by Tiffany Jean
“It starts as a missing person’s case,” said Whitman County Sheriff Brett Myers. “It starts out also as a missing piece of carpet from a WSU building.“
Joyce LePage (21), a junior taking summer classes at Washington State University in Pullman, Washington, was last seen alive on the evening of July 22, 1971, when friends dropped her off at her apartment at about 10pm.
A tall young woman at 5’9”, she was described as attractive and athletic looking, with long light brown hair.
Police would later find her abandoned car parked four blocks away from her off-campus apartment with her shoes and purse still inside.
Already a licensed private pilot, LePage had been taking skydiving lessons with her first jump scheduled for the next day, but she never made it to the lesson nor to any of her university classes.
“She had no reason to take off, and was planning to come down for the Water Follies (boat races) that coming weekend,” said her brother, Bruce LePage. “She just never showed up.”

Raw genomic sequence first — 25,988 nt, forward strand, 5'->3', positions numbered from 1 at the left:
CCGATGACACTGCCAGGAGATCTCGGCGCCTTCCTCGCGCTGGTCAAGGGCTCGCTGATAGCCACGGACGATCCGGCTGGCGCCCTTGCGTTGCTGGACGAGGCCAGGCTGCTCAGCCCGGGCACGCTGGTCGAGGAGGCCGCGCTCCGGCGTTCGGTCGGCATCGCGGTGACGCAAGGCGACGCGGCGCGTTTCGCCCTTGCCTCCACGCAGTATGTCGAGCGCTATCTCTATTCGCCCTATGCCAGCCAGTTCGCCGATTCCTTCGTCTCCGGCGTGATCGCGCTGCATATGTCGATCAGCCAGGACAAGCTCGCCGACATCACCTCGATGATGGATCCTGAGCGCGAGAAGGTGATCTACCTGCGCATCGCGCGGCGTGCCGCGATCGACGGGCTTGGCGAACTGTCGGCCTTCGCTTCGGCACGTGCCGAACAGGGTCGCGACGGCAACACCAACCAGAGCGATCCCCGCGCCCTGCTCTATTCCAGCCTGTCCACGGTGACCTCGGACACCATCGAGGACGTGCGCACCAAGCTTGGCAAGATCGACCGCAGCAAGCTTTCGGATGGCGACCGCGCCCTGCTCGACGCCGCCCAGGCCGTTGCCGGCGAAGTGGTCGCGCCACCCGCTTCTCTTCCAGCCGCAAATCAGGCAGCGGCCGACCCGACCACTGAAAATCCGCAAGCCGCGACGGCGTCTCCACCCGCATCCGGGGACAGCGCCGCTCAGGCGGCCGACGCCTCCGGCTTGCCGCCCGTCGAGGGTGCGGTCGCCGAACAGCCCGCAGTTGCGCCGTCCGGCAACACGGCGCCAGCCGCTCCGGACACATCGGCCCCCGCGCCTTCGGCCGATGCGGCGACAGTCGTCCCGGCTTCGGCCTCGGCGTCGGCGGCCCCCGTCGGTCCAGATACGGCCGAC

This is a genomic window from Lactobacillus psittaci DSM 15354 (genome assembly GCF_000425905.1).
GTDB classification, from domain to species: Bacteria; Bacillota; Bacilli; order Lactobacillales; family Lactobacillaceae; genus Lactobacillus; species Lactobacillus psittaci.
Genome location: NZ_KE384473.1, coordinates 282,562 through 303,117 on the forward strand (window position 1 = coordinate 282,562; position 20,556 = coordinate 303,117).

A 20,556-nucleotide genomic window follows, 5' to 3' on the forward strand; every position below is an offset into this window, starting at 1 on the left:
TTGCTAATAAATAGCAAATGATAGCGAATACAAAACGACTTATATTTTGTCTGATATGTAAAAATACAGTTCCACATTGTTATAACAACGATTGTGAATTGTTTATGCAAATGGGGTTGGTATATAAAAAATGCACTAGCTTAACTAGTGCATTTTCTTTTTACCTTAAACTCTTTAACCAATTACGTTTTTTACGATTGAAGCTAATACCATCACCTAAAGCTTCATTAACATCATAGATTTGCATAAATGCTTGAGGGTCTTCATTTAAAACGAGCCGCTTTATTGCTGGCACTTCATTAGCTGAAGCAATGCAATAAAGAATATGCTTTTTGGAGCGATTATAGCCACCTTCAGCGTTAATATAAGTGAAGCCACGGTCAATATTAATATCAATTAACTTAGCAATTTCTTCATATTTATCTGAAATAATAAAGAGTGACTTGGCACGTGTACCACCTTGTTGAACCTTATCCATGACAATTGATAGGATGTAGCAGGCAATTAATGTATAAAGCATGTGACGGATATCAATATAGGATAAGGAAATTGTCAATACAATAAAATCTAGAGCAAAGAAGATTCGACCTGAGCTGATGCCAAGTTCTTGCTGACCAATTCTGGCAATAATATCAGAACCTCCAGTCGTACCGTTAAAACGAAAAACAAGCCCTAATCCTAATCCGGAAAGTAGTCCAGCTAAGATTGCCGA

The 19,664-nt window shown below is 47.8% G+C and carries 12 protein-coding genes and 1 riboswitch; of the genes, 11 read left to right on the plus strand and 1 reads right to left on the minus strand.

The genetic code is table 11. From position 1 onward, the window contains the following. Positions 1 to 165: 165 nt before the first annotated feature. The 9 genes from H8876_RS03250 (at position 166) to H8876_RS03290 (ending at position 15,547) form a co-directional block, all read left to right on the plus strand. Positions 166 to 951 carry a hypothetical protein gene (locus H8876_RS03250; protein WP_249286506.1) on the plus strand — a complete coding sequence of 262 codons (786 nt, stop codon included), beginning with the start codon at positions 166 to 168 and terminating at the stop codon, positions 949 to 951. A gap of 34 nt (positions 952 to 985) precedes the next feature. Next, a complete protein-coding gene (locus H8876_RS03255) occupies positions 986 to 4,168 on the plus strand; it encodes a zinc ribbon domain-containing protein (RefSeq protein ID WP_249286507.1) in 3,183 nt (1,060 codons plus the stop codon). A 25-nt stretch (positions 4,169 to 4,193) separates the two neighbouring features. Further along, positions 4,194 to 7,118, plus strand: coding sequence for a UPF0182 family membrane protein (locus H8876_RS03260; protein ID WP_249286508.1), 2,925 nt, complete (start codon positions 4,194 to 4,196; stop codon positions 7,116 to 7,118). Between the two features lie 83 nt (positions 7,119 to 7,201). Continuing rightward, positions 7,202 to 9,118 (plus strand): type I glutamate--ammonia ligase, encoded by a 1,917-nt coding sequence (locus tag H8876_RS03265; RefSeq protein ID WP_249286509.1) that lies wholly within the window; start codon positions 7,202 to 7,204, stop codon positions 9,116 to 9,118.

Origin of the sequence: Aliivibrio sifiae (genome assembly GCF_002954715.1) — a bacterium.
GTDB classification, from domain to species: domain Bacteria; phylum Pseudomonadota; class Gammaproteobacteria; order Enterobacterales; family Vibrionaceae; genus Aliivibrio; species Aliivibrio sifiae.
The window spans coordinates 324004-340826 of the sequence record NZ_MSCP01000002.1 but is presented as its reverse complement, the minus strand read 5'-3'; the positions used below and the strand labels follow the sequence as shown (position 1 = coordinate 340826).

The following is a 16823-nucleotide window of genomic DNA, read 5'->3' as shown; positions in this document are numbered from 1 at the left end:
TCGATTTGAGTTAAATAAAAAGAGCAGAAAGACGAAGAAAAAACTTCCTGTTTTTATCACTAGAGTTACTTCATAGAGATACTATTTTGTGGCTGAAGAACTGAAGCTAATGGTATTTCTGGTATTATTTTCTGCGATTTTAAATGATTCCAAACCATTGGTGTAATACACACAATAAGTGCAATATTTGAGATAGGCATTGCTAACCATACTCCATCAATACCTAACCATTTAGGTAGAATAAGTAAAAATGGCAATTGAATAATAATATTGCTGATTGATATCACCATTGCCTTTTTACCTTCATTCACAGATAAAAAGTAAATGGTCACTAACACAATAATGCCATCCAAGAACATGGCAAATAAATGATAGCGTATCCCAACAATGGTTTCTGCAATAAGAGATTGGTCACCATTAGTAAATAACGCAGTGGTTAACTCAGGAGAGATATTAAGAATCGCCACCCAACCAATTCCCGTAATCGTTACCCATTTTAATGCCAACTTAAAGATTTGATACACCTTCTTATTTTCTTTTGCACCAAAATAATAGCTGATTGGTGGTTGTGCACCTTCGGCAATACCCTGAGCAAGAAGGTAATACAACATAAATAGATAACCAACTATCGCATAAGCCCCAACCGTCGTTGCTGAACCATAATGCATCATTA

As she had taken no belongings and had contacted no friends or relatives, foul play was immediately suspected in her disappearance.
A neighbor reported seeing her getting into a car with two unknown men on the morning of the 23rd, and a psychic claimed that he had “seen” her boarding a plane bound for Argentina in a “vision,” but none of these leads panned out and were eventually discarded.
Nine months later, in April 1972, a teenager searching for gemstones along a dry creek bed found LePage’s skeletal remains, hidden by dense brush at the bottom of a deep ravine called Waiwai Canyon, ten miles southwest of Pullman.
This site was remote, accessible only via a primitive rock road. Her nude body was wrapped in a piece of green shag carpet which had earlier been reported missing from Stevens Hall, a women’s dormitory on the WSU campus, which in the summer of 1971 was uninhabited and under renovation.